One of the best ways to relieve stress is by exercising. In the words of Elle Woods from Legally Blond, “I just don’t think that Brooke could’ve done this. Exercise gives you endorphins. Endorphins make you happy. Happy people just don’t shoot their husbands, they just don’t.” Happy people are also more able to cope with the struggles of life. One other thing that a person could do is seek-out counseling services. Most college campuses, like ours, offer free counseling to students who may be feeling stressed, dealing with medication abuse, and dealing with alcohol abuse. Although it may be hard to step out of your comfort zone, the benefits of living a healthy, drug free lifestyle are definitely worth it.
More information on prescription abuse can be found at http://www.talkaboutrx.org
Coming to the end of February means that National Nutrition Month is just around the corner. Every March is National Nutrition Month and every year UND celebrates March with many nutrition related activities. This year UND is offering a recipe contest, Student Iron Chef, Lunch and Learn, food drive, grocery bingo, and a wellness screening.
The Delicious and Nutritious Recipe Contest will be going on the majority of the month. The recipe submission deadline is March 21; to find out details about this event click on the following link.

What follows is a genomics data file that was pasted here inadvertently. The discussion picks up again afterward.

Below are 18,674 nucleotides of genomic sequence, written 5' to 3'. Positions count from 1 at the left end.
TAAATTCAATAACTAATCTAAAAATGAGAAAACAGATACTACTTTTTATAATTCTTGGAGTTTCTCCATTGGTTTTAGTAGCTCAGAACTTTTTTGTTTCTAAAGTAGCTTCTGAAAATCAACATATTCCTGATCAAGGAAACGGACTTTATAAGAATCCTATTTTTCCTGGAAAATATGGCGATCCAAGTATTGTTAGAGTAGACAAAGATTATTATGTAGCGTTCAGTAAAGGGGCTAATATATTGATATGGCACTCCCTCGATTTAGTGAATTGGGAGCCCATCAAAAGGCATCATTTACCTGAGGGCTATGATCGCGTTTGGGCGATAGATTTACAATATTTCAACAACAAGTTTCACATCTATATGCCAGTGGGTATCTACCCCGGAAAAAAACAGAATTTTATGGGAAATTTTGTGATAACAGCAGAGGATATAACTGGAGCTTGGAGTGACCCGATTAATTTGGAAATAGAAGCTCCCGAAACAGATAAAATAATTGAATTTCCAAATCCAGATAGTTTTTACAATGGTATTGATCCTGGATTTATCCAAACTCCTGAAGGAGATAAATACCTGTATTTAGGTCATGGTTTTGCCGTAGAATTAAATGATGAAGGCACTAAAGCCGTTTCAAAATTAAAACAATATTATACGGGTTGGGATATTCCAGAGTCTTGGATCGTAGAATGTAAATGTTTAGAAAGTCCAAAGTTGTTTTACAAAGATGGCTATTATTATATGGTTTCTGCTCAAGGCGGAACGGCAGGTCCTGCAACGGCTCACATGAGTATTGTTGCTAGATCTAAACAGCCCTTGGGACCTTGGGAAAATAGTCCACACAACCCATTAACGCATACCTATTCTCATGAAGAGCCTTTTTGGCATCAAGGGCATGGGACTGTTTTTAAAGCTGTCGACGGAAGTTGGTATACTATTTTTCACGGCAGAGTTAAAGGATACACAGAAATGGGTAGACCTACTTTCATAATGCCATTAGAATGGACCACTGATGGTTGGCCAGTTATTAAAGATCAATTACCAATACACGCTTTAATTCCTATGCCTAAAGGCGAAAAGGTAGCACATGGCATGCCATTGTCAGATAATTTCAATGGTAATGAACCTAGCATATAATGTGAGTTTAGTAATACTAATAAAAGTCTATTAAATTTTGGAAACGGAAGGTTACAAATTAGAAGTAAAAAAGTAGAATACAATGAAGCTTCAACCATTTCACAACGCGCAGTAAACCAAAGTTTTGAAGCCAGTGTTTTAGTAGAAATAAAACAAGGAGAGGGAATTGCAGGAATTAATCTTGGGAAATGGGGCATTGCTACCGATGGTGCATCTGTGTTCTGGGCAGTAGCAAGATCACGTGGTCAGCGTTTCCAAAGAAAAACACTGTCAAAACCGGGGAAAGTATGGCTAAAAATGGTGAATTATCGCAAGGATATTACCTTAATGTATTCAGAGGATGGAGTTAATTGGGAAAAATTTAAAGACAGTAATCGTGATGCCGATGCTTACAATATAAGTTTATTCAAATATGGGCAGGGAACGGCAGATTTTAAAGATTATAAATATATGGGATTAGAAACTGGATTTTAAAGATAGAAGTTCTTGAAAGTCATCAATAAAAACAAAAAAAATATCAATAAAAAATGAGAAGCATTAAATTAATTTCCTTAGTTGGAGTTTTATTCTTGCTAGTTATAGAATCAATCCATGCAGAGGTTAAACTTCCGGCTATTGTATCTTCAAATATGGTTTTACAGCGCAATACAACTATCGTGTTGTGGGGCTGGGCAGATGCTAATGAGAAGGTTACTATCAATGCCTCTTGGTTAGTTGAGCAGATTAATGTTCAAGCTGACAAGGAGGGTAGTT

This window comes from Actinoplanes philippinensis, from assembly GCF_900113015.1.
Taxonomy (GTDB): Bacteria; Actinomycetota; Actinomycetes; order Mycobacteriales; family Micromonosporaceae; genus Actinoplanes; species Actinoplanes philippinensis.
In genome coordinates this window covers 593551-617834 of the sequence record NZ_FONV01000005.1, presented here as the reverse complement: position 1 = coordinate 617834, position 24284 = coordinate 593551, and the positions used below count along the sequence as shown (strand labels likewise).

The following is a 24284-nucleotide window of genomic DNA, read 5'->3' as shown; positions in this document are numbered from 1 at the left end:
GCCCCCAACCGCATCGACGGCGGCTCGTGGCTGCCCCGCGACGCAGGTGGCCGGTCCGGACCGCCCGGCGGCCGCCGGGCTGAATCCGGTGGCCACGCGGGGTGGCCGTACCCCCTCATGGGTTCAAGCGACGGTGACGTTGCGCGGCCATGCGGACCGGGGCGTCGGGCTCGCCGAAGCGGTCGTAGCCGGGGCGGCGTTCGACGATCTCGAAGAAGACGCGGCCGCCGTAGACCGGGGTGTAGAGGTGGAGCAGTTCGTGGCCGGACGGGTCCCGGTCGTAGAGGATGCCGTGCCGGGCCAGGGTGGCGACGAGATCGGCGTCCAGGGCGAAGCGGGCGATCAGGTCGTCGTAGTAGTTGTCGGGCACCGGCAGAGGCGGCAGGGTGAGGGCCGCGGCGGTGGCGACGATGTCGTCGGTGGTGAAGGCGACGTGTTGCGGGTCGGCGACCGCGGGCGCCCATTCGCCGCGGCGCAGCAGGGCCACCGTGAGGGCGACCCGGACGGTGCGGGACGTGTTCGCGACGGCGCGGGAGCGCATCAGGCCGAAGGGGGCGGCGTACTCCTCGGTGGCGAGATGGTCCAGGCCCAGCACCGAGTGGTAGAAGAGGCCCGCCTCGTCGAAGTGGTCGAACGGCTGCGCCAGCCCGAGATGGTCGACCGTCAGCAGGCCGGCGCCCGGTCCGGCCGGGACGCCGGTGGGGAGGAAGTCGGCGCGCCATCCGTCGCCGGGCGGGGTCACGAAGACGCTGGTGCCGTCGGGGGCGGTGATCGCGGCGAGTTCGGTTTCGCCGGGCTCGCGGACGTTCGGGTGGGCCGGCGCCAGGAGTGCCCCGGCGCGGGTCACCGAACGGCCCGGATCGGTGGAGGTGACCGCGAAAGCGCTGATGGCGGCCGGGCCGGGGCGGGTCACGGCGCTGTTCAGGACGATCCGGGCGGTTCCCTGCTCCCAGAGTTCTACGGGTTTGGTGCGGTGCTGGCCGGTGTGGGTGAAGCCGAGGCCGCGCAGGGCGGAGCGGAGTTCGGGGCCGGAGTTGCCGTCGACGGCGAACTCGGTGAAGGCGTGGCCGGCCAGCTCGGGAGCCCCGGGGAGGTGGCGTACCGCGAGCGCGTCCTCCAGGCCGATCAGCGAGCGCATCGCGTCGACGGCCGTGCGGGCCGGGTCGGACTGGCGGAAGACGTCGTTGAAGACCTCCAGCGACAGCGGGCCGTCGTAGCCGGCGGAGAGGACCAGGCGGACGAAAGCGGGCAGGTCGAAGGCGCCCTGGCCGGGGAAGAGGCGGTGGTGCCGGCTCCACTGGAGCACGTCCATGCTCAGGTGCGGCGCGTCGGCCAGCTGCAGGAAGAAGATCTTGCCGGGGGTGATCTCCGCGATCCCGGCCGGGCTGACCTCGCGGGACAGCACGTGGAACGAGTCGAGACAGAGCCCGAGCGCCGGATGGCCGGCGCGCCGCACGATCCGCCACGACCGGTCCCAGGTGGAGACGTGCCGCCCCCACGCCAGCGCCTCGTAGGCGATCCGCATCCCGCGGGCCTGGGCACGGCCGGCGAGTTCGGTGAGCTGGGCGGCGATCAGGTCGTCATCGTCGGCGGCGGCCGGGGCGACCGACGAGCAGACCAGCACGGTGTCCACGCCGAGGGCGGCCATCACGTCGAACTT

Student Iron Chef Contest Semi-final dates of the competition are March 3rd and March 4th. The final competition will take place on March 11th. Groups of students will be creating a dish consisting of Alaskan Salmon, YUM.
A food drive will take place for the whole month of March. Non-perishable food items and personal care products are appreciated. Donation boxes will be placed throughout the campus.
Grocery Bingo will take place on March 28th at 9pm in the loading dock. It is free to all students and it’s a great way to win free groceries and meet students.
A lunch ‘N learn will be held on March 26th in Gamble Hall from 12:30pm to 1:30pm in room 225. This event is part of the Deans for wellness initiative; it is open to all staff, faculty, spouses and partners of the College of Business and Public Administration. You can RSVP to this email:
The wellness screening will be held at the EERC on March 5th. It is open to faculty, staff, partners and spouses. This is an appointment only event to make an appointment click the following link.
Do You like LOVE what WHO you see in the mirror?
When you look in the mirror, do you see yourself- your true self? Or do you mostly notice how many ways you do not fit the “ideal” imposed by media? Remember, you are more than your image; you are more than your body. We receive so many messages about what we should look like and how to fix parts of our bodies to resemble one celebrity or another. Sometimes, we can forget that we are all unique and our beauty is reflected in our uniqueness.